Elevated levels of three specific circulating proteins are associated with protection against kidney failure in diabetes, according to research from the Joslin Diabetes Center to be published June 30 in Scientific translational medicine.
“In addition to acting as biomarkers to advance the risk of kidney disease in diabetes, proteins may also serve as a basis for future therapies against progression to more severe types of kidney disease, “said Andrzej S. Krolewski MD, Ph.D., lead author of the publication, senior researcher at the Joslin Diabetes Center and professor of medicine at Harvard Medical School, which would likely include the delay and prevention of end-stage renal disease (ESRD), which is the most severe and advanced stage of diabetic kidney disease.
The study marks a step toward finding markers associated with protection against individual risk rather than an individual increase for the rapid progression of diabetic kidney disease. This should more directly lead to potential goals to slow progression, as it is based on the thought that individuals with slow progression will have some sort of protective factor.
“Our research has become possible recently,” Dr. Krolewski said. “We were able to look for these markers through the development of high-performance proteomic platforms. More importantly, the availability of biobank specimens we established many years ago in the Joslin kidney study was critical.”
According to the report, the researchers defined the levels of just over 1000 proteins in the plasma samples that were taken at the beginning of the original study. They all had diabetes and a moderate impairment of kidney function. They used two cohorts of individuals with type 1 or type 2 diabetes who were followed for 7 to 15 years.
The main goal was to identify elevated proteins in individuals with slow or minimal decrease in renal function during the follow-up period. It should be noted that they validated the initial results in another cohort of individuals with type 1 diabetes.
Working through possible candidate proteins, they found three proteins that appeared to offer protection against progressive decline. These included fibroblast growth factor 20 (FGF20), angiopoietin-1 (ANGPT1), and tumor necrosis factor 12 ligand superfamily member (TNFSF12).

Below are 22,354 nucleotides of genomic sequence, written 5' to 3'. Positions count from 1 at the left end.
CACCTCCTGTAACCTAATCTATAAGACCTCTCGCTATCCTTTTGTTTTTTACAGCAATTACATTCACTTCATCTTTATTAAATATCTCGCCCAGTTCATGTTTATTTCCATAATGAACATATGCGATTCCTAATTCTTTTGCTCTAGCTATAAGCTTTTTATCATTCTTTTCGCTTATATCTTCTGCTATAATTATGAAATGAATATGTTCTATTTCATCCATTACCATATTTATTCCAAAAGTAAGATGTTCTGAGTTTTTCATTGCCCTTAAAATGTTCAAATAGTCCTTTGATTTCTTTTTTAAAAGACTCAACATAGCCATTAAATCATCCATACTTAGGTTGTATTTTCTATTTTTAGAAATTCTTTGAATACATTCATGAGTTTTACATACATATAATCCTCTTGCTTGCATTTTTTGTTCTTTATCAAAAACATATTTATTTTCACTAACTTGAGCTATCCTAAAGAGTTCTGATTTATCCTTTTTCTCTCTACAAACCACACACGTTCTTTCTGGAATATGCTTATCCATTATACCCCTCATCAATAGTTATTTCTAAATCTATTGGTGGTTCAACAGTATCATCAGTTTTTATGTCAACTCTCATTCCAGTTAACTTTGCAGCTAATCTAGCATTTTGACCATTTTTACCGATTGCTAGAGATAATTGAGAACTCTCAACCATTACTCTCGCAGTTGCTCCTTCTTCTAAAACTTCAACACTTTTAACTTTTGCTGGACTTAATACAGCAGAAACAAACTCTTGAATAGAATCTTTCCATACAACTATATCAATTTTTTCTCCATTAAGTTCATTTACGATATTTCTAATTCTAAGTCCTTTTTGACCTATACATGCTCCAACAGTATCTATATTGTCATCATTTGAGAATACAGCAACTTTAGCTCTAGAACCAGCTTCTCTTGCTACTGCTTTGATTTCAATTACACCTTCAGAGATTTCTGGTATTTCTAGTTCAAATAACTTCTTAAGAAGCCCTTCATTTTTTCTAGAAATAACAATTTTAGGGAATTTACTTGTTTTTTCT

In each case, elevated circulating levels reduced the probabilities of progressive renal decline and progression to ERD. The combined effect of having high levels of the three proteins translates into a very low risk of ESRD.
“The protective effects of these proteins appear to be independent, suggesting that several mechanisms are involved. They may be causally related to the disease process or represent as yet unidentified pathways involved in progressive renal decline,” said Zaipul Md Dom , first author Ph.D., researcher in the laboratory of Dr. Krolewski
The authors go further to examine current biological knowledge related to individual proteins and kidney disease, identifying a number of possible mechanisms that could explain their protective effects. According to Dr. Krolewski, these are possible new research routes to follow.
Dr. Kevin Duffin, co-author of the publication, and chief operating officer to Eli Lilly, Diabetes and Diabetic Complications, said: “Our study identified specific circulating proteins that were depleted in patients with diabetes kidney disease that evolved into ESRD. These results suggest that a personalized approach to medicine for the treatment of patients with low levels of protective proteins might be possible. We think we manage protein therapeutic mimetics or treatments that improve circulating levels of these depleted proteins may be the future. ”
Dr. Krolewski added: “We have already begun to develop protocols on how to measure the concentrations of protective proteins in clinical settings. We hope that these proteins can be used to identify patients at risk of progression to ESRD, who can then be treated with new therapies. “.
ZI Md Dom et al., “Circulating proteins protect against renal decline and progression to end-stage renal disease in patients with diabetes.” Scientific translational medicine (2021). stm.sciencemag.org/lookup/doi/ … scitranslmed.abd2699
Joslin Diabetes Center
Citation: Recently Discovered Proteins Protect Against Progression of Diabetic Kidney Disease (2021, June 30) Retrieved June 30, 2021 at https://medicalxpress.com/news/2021-06-newly-proteins-diabetic-kidney -disease.html
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